Patients were tested on the 7th and 28th days of the trial. Those that used 600 mg of Sulbutiamine had less fatigue.[vi]
Sulbutiamine Improves Memory
Poor memory is associated with low levels of choline activity in the brain. Choline is a precursor to the neurotransmitter acetylcholine (ACh). ACh transmission between neurons helps in memory formation.
Scientists decided to find out if Sulbutiamine could help boost choline uptake. They gave a group of mice Sulbutiamine for 10 days, and then tested their memory. The findings suggested Sulbutiamine improved memory formation. And it was due to an increase in choline activity in the brain.[vii]
Another study in France involved giving Sulbutiamine or a saline solution to rats for 9 weeks. The results of this study concluded Sulbutiamine provided better working and episodic memory.[viii]
Sulbutiamine Improves Athletic Performance
Many neurohackers use Sulbutiamine for a boost in physical energy. And it’s created some controversy in professional sports.
The Moscow Anti-Doping Center analyzed 16,000 blood samples in a Russian lab in 2009. They were looking for anabolic steroids in athletes.
They found that 100 samples contained Sulbutiamine. These samples were collected in-competition. Indicating that Sulbutiamine was intentionally administered for its “ergogenic and mild stimulating properties”.[ix]
Sulbutiamine Improves Erectile Dysfunction
One small study was conducted with 20 patients suffering from psychogenic erectile dysfunction. This type of ED is defined as the inability to achieve or maintain an erection because of psychologic factors.
The men were given a prescription form of Sulbutiamine ‘Enerion’ for 30-days. 16 of the men showed significant improvement based on the international index of erectile function (IIEF).
3 of 6 men with arterial disorders in penis showed that Sulbutiamine corrected the problem. The study concluded that erectile dysfunction can be effectively treated with Sulbutiamine.[x]
Recommended Sulbutiamine dosage is 400 mg to 1,000 mg per day. Higher doses should be split with one dose in the morning, and the other early afternoon.
If you’re just starting out with Sulbutiamine, we suggest starting with a low dose and see how your body reacts.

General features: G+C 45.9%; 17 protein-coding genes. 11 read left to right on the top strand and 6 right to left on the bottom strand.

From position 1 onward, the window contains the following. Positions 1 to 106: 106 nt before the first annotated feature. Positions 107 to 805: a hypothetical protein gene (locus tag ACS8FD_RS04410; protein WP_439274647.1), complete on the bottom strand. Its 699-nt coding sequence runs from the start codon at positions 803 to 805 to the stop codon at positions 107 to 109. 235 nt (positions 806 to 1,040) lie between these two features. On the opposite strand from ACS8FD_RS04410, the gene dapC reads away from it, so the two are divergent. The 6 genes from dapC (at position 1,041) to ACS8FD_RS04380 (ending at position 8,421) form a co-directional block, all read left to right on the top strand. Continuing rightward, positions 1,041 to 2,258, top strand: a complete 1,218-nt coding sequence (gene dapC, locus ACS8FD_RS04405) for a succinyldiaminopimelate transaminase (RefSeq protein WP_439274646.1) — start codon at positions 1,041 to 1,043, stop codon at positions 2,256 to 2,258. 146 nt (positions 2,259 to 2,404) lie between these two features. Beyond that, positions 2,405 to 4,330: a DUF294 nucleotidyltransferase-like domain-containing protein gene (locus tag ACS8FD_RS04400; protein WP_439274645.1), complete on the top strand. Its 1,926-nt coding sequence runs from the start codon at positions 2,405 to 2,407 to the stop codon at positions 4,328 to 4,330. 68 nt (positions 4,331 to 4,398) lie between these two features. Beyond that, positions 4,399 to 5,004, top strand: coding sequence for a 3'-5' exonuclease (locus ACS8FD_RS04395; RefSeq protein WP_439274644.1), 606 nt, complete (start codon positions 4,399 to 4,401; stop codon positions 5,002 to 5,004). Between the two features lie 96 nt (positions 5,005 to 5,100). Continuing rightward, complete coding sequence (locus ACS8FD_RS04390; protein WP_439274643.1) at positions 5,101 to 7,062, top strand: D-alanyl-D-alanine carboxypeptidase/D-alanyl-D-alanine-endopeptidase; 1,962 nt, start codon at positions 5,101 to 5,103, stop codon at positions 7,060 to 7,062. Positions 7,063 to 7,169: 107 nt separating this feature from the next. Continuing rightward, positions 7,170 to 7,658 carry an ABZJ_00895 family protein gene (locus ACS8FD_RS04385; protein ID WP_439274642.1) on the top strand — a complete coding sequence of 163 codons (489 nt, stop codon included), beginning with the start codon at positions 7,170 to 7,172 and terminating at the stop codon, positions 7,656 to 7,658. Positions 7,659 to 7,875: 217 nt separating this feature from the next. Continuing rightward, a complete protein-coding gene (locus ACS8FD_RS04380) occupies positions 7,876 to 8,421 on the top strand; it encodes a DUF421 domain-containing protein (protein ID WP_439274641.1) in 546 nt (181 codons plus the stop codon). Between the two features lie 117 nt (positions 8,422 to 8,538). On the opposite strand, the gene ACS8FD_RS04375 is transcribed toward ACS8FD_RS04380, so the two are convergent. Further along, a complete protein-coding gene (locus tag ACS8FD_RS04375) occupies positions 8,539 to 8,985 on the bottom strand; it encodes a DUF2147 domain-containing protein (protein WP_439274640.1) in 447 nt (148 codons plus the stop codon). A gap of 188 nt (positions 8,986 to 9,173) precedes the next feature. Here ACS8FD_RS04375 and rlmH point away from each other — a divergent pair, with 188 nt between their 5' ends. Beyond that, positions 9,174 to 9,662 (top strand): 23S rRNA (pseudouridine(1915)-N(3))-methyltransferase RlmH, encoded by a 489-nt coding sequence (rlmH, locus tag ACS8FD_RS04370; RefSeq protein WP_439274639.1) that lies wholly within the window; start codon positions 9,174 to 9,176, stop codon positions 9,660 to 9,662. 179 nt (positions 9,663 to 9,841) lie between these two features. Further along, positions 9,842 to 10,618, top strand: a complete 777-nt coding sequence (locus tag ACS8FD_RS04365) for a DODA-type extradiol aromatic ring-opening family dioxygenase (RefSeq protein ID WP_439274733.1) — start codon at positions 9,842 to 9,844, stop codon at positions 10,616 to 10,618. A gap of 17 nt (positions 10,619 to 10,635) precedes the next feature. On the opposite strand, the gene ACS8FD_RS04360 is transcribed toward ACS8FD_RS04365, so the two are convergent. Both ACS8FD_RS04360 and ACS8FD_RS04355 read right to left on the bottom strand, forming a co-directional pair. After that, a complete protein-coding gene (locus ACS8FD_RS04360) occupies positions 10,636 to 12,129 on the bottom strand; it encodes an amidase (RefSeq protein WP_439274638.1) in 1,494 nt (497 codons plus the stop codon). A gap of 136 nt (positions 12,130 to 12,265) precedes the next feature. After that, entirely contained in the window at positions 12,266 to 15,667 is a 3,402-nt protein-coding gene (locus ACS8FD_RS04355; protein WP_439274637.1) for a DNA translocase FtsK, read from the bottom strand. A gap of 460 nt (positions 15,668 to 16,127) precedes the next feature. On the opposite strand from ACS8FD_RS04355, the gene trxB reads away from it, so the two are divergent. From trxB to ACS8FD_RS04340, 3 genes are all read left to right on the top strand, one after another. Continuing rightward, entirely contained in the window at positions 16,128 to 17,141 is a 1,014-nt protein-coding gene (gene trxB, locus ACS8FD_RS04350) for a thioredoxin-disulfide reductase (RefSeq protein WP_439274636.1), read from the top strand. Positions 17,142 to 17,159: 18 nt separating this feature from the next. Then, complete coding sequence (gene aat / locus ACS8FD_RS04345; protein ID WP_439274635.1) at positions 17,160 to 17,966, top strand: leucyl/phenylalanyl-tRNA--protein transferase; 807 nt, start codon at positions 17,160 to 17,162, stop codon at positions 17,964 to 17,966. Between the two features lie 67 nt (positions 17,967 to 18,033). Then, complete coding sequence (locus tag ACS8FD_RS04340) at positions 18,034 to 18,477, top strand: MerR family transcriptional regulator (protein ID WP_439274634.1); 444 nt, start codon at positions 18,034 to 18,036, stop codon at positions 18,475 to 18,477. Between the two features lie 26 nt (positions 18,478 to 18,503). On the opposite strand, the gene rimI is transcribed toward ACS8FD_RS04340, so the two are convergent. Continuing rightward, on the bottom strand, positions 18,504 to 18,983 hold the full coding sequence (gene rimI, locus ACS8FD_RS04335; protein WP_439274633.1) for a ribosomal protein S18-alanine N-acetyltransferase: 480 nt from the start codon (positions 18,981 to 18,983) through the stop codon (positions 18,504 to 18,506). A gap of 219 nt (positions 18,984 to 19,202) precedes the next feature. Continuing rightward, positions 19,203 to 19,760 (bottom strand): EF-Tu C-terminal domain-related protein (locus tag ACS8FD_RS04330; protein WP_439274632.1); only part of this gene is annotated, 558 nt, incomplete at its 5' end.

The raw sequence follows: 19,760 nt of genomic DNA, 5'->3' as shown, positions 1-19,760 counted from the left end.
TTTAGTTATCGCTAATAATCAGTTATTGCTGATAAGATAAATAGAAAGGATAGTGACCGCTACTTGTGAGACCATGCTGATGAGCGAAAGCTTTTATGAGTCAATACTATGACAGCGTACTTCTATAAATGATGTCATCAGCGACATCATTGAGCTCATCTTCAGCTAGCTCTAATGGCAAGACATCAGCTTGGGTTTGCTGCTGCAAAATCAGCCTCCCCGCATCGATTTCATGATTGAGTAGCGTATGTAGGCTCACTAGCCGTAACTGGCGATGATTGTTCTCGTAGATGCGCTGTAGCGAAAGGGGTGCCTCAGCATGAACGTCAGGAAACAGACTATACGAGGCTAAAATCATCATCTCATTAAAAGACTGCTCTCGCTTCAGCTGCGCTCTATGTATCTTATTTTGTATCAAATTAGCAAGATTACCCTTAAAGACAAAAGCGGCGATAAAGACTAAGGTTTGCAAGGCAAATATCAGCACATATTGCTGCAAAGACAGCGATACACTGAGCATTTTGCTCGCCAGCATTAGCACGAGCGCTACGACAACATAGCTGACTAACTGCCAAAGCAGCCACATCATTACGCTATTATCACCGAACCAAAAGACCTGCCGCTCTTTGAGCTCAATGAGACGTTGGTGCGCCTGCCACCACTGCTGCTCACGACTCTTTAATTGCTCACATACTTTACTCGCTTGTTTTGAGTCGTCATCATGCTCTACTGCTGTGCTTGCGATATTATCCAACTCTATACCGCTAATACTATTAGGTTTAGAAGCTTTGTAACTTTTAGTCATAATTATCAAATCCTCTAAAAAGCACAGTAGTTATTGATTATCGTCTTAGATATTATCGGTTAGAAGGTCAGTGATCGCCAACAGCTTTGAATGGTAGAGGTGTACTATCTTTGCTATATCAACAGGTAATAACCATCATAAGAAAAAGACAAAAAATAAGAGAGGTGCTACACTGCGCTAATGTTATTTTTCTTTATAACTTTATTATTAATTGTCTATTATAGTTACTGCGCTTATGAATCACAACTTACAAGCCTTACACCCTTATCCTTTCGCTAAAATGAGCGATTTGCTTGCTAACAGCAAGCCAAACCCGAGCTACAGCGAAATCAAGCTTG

Tolerance can be a problem with Sulbutiamine. So when taking it for extended periods, you may find it beneficial to cycle on and off the supplement. For example, take Sulbutiamine for 5 days, and take 2 days off before your next dose.
Sulbutiamine powder tastes nasty. So you’d be advised to take it in capsule form. You can save on the cost of Sulbutiamine by making your own capsules.
And Sulbutiamine is fat-soluble so take it with a tablespoon of extra virgin, cold-pressed coconut or olive oil for better absorption.
Sulbutiamine non-toxic. So is considered well-tolerated and safe.
Side effects are rare but can include skin rashes and eczema-like outbreaks at higher doses.
Sulbutiamine can also create mood swings. Particularly if you’re bipolar or are taking bipolar medication.
If you take Sulbutiamine late in the day you may find it interferes with sleep. Some find it has mild stimulant effects.
There are some reports that Sulbutiamine can be addictive. If you have addiction-like tendencies, you may want to be cautious about using this supplement. It does affect dopamine levels in the brain.
Sulbutiamine is sold in tablet, capsule and powder form. Tablets and capsules are usually 750 mg each.
It’s sold as a prescription medication in some countries under the brain names Arcalion, Enerion, Bisibuthiamine, and Youvitan.
Nootropics Expert Recommendation
Sulbutiamine 1,500 mg per day
We recommend using Sulbutiamine as a nootropic supplement.
Your body does not make Sulbutiamine on its own. So to get its benefits you must take it as a supplement.
Sulbutiamine is especially helpful for those suffering from depression. Experience shows it helps stop and reverse the symptoms associated with depression. Likely because this nootropic helps boost the activity of dopamine, serotonin, GABA and glutamate in the brain.
Personally, I’ve found Sulbutiamine to be more effective (and safer) than any prescription anti-depressant I’ve ever tried.
Sulbutiamine is also particularly helpful to students and executives who want to boost cognition, learning and memory.
Sulbutiamine can produce a noticeable increase in mental clarity. And give you a significant energy boost physically and mentally. You’ll feel more awake and alert. Without the side effects you’d get from stimulants like caffeine.